In January, Garrett Lojek of Brooks was waiting to have his heating assistance intake appointment in late February. He was keeping his furnace set at 55 degrees and relies on his woodstove to warm up his house more than that. "I just feel bad for the people who have no other supplemental heat," he said. Credit: Abigail Curtis / BDN

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Chip Curry, D-Belfast, represents Waldo County in the Maine Senate. Raegan LaRochelle, D-Augusta, represents the west side of Augusta in the Maine House.

As elected leaders, we are in the privileged position of being our constituents’ advocate at the State House. This means that our neighbors will come to us — by phone, by email or sometimes even in-person — to tell us about the problems they face in their day-to-day lives.

This winter, one of the biggest problems we heard about was the high cost of energy bills. Maine winters are cold, there’s no doubt, but when frigid temperatures overlapped with record-high energy prices, many Mainers were faced with a serious financial burden. We heard too many stories of people needing to choose between paying their heating bill or putting food on the table, or paying their electric bill or paying for their prescriptions. These are heartbreaking decisions no one should have to face.

For Mainers facing this kind of hardship, help is available. One of the most important programs in our state is the Home Energy Assistance Program, or HEAP, which is administered by local Community Action Programs. The good news is, thanks to a significant influx of federal dollars, HEAP had more funding than ever. But an outdated, bureaucratic process and chronic staffing challenges at these agencies, combined with increased demand, meant people who reached out for assistance faced long wait times — sometimes months long — just to get the help they needed. That’s not OK, and it’s why we each sponsored bills to update and improve our current system.

Sen. Chip Curry sponsored LD 1966, An Act To Facilitate Access to Heating Assistance. Under this bill, MaineHousing would be required to allow online applications for HEAP. The current process of applying for HEAP, which requires an in-person meeting, has created a bottleneck for applicants. We already have secure online application processes for other assistance programs in Maine. Cutting this red tape just makes sense and will help more Mainers get the help they need when they need it.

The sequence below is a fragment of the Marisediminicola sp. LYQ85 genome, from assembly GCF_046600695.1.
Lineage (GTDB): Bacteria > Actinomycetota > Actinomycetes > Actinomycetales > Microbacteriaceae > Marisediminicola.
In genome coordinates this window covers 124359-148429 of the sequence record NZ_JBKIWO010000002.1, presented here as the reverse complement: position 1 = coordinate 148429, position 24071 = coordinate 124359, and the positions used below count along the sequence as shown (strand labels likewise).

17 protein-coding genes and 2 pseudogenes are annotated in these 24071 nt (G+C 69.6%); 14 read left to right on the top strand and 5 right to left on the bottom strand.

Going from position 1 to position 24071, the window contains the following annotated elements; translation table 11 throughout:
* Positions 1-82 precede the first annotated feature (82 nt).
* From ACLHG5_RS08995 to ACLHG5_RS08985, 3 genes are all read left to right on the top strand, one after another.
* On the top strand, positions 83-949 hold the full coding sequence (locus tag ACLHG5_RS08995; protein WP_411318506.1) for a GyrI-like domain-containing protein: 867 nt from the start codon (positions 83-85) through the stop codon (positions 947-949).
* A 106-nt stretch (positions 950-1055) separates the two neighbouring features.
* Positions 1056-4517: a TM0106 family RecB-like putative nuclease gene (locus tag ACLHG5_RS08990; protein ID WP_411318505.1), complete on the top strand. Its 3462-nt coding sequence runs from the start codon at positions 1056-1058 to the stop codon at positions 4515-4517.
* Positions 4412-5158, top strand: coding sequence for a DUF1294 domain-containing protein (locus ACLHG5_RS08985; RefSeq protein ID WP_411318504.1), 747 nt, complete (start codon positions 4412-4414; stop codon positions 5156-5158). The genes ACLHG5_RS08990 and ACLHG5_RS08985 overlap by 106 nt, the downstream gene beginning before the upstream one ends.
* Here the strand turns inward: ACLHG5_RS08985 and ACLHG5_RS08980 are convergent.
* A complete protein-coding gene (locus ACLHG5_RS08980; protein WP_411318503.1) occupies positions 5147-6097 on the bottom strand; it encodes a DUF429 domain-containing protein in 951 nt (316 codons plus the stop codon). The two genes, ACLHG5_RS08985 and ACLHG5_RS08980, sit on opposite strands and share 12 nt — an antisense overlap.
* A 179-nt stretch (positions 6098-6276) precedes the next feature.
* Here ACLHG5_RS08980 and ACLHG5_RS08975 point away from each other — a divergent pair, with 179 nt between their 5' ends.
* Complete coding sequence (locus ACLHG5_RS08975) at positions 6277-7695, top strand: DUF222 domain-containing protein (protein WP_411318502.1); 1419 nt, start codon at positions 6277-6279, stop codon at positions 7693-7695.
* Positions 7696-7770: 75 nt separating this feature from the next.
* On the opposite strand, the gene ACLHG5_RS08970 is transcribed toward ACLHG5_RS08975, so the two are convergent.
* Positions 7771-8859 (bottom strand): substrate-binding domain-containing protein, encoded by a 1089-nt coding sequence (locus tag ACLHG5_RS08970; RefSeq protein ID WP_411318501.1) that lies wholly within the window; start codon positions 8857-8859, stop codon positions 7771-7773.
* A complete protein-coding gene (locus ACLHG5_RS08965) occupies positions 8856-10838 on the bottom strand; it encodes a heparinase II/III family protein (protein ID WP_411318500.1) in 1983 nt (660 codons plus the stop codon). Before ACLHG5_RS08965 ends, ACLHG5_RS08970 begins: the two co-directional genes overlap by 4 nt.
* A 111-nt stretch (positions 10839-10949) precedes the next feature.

Rep. Raegan LaRochelle sponsored LD 2006, An Act To Improve the Low-income Home Energy Assistance Program. This bill directs the Maine State Housing Authority to establish the HEAP Administrative Efficiency Fund and to use state-provided funds to improve application waiting and approval times in the short term. It also directs the Maine State Housing Authority to convene a working group to find ways to improve and increase the efficiency of the assistance program. These longer term solutions can be funded as a result of this legislation. Importantly, the working group will include one or more people who have used the program.

We’re proud to report that both of these bills received unanimous, bipartisan support in committee, with an amended version of LD 1966 including an emergency clause to ensure it goes into effect as soon as it’s signed into law. They’ll come before the full Legislature in the coming weeks, and we’re confident they’ll receive the same strong, bipartisan support in the House and Senate. After all, this isn’t about politics; it’s about doing the right thing for the people of Maine.

Let us be perfectly clear, though: Neither of these bills is a silver bullet. Energy policy is complex, and there’s no one legislative solution in Maine that would lower the high prices people are seeing across the world. But we can make it easier for Mainers to access relief. That’s why we’re joining with our colleagues in the House and Senate to pass these and other measures — including LD 2010 and LD 1913. LD 2010, presented by Senate President Troy Jackson, D-Allagash, would offer a tax rebate of $1,000 to residential customers and $2,500 to businesses with high energy usage. This kind of direct relief has the potential to help out a lot of Mainers. LD 1913 will help us weather volatile pricing into the future by creating the Electric Ratepayer Advisory Council, which will review utility rates and come up with a plan to ensure that Maine people will be able to afford their energy bills.

Taken together, these measures will help ensure all Mainers can afford to keep their homes warm and their lights on.